WILDE, Oscar. Lady Windermere's Fan. A Play about a Good Woman. London: T. and A. Constable for Elkin Mathews and John Lane, 1893. 4° (210 x 149mm). 16-page publisher's catalogue dated September 1893 bound in at the end. (Occasional light spotting or marking.) Original light brown cloth, spine lettered in gilt, boards and spine gilt with designs after Charles Shannon (very lightly marked, spine ends lightly bumped), cloth chemise and slipcase. Provenance: Robert Baldwin Ross (1869-1918, presentation inscription on flyleaf 'To R. Tristram Ross from his affectionate friend the author. London. 93.'). FIRST EDITION, ONE OF 500 COPIES. Mason 357.
Oscar WILDE. Autograph letter signed ('Oscar') to Robert Ross, printed address heading 'AC' [?Albemarle Club, London], n.d. [?mid-February 1892], 2pp., 8°, on a bifolium, stating that he had visited Ross at 3 o'clock but had missed him, and asking 'Will you come to "Lady Windermere" on Monday--opening night--? I enclose two tickets--I must see you soon', and ending with a request that they meet before Wilde departs for Paris. The première of Lady Windermere's Fan was at St James's Theatre on Monday 22 February 1892; this letter was probably written during the week prior to the first night (cf. Wilde's letters inviting Arthur Clifton, Frances Forbes-Robertson and Richard Le Gallienne to the opening night written c. 16-18 February 1892, in: The Complete Letters (London: 2000) pp. 516-8).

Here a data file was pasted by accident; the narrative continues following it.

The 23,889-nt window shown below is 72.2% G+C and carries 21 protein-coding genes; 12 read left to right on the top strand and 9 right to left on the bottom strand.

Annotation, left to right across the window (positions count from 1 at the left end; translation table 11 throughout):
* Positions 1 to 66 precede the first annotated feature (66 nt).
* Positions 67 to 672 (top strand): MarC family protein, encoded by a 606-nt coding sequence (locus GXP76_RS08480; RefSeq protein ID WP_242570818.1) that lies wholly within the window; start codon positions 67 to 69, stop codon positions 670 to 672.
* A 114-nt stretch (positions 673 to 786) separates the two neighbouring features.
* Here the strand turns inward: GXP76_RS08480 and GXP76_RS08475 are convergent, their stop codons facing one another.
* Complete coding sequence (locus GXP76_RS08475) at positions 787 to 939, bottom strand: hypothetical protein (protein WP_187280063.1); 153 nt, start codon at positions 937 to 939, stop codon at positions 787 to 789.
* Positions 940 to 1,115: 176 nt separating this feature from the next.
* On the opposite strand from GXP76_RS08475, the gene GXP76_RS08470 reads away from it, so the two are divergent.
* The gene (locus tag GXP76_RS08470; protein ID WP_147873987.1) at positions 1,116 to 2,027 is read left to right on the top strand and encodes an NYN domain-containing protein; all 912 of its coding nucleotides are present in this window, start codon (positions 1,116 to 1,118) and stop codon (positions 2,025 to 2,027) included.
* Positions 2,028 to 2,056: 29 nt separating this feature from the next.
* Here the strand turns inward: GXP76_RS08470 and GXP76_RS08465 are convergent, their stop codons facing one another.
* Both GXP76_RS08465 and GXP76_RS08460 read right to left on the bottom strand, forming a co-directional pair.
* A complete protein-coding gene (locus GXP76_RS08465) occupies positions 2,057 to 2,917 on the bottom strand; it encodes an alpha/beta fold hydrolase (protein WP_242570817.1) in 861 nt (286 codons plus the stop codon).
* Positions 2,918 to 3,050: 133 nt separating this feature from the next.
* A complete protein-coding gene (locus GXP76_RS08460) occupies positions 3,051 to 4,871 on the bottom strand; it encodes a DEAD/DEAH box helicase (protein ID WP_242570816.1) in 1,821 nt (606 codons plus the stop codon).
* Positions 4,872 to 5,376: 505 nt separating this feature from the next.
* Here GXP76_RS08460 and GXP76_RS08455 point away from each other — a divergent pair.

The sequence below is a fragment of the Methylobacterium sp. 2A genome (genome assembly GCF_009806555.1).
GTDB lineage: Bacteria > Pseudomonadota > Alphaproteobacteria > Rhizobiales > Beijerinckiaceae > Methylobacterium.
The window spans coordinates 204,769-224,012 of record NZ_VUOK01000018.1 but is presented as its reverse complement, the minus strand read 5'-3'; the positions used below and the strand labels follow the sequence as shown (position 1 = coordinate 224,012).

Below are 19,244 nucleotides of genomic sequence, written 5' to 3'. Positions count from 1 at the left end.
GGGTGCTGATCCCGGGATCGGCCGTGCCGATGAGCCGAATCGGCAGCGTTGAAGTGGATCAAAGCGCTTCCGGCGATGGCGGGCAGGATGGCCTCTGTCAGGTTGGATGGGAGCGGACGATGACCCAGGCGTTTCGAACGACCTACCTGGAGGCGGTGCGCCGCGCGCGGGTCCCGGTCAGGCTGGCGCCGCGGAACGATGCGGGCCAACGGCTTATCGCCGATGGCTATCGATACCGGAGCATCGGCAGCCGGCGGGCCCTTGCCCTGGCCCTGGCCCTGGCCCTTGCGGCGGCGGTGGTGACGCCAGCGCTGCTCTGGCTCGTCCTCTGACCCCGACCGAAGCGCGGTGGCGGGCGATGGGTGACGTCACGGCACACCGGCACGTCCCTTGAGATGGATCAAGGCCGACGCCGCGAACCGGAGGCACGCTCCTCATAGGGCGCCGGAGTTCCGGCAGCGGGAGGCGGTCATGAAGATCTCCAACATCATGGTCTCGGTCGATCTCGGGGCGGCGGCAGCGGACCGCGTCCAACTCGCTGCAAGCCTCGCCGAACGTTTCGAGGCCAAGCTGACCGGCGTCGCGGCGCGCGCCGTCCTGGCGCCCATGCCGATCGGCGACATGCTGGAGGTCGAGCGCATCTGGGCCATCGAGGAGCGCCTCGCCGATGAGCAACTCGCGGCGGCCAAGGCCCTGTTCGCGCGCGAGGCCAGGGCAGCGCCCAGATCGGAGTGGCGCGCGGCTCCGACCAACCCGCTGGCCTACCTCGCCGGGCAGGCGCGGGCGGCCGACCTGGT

FIRST EDITION OF LADY WINDERMERE'S FAN INSCRIBED TO ROBERT ROSS BY WILDE, WITH A LETTER INVITING ROSS TO THE FIRST NIGHT. Wilde first met Ross at Oxford in 1886, and was attracted by 'his wit, his ease, his loyalty, his buoyancy' (R. Ellmann Oscar Wilde, Oxford 1987, p.260). A passionate affair swiftly started, which continued intermittently after Ross went to King's College, Cambridge in 1888, leaving in 1889 to pursue a career as a journalist and critic. Both Ross and Wilde maintained that Ross was Wilde's first homosexual partner, and Ross's devotion, literary collaboration, and constant friendship--which outlasted the affair to continue to Wilde's death--were crucial to Wilde throughout his life, transiting not only the zenith of Wilde's fame but also the nadir of his notoriety. During and after Wilde's trial he supported the writer and assisted him in both literary and practical matters (for example, cf. lot 240, Ross's inscribed copy of The Ballad of Reading Gaol). Together with: Edith Countess of LYTTON (1841-1936). Autograph letter signed to Oscar Wilde, The Danes, Hertford, 2 January 1894, 2pp., 8° on a bifolium, thanking Wilde for a copy of Lady Windermere's Fan, 'with its touching dedication to my dear husband [i.e. Edward Robert Bulwer, first Earl of Lytton (1831-1891)]' and recalling 'the Paris days'. The dedication of Lady Windermere's Fan is 'To the dear memory of Robert Earl of Lytton in affection and admiration'. (3)